Canine Vaccination Information
Vaccinating your dog is an important procedure that in most cases will provide protection against an illness that may be life threatening. In past years, veterinarians have followed the vaccine manufacturer’s guidelines and recommended annual revaccination for diseases that were felt to be a threat to our patients. Recent studies have shown that annual revaccination may not be necessary for some diseases because many dogs are protected for three years or longer when vaccinated. Although most dogs do not react adversely to vaccination, some have had allergic or other systemic reactions after receiving a vaccine. Rarely, the allergic reaction can be so profound that it may be life threatening. Certain immune mediated diseases such as hemolytic anemia (anemia caused by red blood cell destruction), thrombocytopenia (low blood platelet numbers), and polyarthritis (joint inflammation and pain) in dogs may be triggered by the body’s immune response to a vaccine.
Vaccinating your pet should not be taken lightly. Failure to vaccinate could result in your pet contracting a serious preventable disease. However, unnecessary vaccinations should be avoided. A decision to vaccinate should only come after your dog’s age and the risk of exposure to disease are considered by you and your veterinarian. Vaccinations given at the appropriate age and at the appropriate intervals will greatly benefit your pet and protect it against some life threatening diseases.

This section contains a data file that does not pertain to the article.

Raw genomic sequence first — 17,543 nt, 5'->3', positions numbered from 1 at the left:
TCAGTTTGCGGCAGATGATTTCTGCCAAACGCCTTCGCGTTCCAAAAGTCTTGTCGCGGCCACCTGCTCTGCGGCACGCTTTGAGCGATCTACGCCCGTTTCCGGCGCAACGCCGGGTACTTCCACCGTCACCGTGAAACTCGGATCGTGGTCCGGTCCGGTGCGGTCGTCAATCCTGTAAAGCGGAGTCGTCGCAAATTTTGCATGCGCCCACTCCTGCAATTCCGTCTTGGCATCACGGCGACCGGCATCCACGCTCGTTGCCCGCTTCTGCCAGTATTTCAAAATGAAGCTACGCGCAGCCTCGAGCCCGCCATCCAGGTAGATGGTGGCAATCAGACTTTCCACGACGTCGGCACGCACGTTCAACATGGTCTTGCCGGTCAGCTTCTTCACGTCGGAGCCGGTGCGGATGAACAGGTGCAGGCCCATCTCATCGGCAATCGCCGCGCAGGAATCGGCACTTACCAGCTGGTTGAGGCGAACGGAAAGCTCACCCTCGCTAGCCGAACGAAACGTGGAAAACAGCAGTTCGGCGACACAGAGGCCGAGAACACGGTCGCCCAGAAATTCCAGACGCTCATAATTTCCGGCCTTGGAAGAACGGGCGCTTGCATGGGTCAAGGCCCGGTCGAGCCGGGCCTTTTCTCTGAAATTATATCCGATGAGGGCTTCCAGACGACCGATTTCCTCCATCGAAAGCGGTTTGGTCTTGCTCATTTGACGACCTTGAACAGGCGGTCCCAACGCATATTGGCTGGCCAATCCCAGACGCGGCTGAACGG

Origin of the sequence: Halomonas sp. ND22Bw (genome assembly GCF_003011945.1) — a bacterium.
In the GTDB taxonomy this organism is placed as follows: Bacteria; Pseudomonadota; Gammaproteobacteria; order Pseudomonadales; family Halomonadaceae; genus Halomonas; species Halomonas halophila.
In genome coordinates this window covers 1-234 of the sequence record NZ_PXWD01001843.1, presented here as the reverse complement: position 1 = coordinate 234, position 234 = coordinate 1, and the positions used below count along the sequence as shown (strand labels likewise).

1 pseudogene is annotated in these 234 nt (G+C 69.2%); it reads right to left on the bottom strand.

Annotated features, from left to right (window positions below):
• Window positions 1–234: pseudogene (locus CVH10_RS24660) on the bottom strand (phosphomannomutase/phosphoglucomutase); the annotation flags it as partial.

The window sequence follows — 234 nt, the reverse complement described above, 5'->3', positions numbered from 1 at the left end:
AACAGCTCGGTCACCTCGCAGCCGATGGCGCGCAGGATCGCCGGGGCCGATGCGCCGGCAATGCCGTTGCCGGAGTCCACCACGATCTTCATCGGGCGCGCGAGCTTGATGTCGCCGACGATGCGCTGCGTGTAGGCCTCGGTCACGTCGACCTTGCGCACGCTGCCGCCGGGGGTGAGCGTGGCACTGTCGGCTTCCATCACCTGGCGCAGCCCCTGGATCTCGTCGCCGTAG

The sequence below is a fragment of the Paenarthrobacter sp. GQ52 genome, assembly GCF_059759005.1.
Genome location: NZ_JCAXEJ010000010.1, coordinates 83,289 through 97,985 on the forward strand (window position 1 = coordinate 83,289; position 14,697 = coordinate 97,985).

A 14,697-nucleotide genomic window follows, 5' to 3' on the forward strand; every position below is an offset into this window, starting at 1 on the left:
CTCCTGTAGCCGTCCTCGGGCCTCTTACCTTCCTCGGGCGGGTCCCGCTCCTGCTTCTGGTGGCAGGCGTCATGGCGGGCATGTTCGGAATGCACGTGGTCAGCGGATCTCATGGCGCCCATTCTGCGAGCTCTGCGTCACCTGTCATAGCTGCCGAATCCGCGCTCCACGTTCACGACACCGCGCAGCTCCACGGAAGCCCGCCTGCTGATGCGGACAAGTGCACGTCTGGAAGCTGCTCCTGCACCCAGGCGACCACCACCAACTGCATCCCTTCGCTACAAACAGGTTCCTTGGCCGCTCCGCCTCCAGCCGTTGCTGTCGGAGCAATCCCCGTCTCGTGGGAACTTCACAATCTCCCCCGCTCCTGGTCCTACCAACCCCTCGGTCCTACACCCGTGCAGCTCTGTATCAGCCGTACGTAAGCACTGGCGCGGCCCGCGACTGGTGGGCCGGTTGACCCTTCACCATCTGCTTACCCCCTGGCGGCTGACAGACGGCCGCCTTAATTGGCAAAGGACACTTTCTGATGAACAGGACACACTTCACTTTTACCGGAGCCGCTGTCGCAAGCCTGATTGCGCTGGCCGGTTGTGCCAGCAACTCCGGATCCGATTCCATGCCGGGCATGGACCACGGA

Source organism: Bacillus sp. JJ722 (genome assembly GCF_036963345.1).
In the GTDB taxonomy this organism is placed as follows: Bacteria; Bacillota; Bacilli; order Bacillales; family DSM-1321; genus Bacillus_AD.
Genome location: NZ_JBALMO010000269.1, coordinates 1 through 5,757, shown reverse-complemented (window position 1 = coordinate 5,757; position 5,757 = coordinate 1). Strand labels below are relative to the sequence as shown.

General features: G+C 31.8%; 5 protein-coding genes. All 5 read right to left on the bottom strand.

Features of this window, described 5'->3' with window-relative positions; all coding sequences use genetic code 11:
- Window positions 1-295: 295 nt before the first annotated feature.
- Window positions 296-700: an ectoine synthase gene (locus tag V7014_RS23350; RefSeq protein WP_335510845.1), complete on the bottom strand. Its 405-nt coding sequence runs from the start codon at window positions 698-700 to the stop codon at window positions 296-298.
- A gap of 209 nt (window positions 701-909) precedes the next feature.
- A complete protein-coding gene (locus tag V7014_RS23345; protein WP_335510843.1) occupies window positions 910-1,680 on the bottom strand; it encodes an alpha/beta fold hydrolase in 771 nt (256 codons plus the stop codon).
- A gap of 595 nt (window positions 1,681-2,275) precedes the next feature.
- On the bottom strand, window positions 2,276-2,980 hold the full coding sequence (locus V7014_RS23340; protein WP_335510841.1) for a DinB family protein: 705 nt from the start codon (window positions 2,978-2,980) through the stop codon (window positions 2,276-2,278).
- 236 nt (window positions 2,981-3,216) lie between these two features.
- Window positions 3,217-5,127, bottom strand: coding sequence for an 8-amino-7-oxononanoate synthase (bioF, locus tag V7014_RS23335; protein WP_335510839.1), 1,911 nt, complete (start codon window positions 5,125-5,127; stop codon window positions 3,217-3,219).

The following vaccines listed are considered “core” and “non-core” by the American Veterinary Medical Association, Texas Veterinary Medical Association, American Animal Hospital Association, and Texas A&M College of Veterinary Medicine. All pets should receive core vaccinations with boosters at appropriate intervals to be determined by exposure risk related to your pet’s life style. Non-core vaccinations should not be used routinely and are only administered if your pet’s exposure risk warrants it.
Core vaccinations for dogs:
Non-core vaccinations for dogs:
__Bordetella (Kennel Cough)
Puppy vaccination series:
Puppies receive a series of vaccinations at 3-4 weeks intervals in order to insure that they are developing a protective immune response on their own. Maternal antibodies derived from the first few days of milk while nursing their mother will give the puppy a temporary immunity that may interfere with development of a protective immune response to the vaccine. This temporary immunity when present will persist in some puppies for as long as 16 weeks.
DA2P [Distemper, Hepatitis(Adenovirus-2), Parainfluenza], Parvovirus
__6 weeks __9 weeks __12 weeks __16 weeks
Rabies at 12-16 weeks. Booster frequency to be determined by city/county regulation.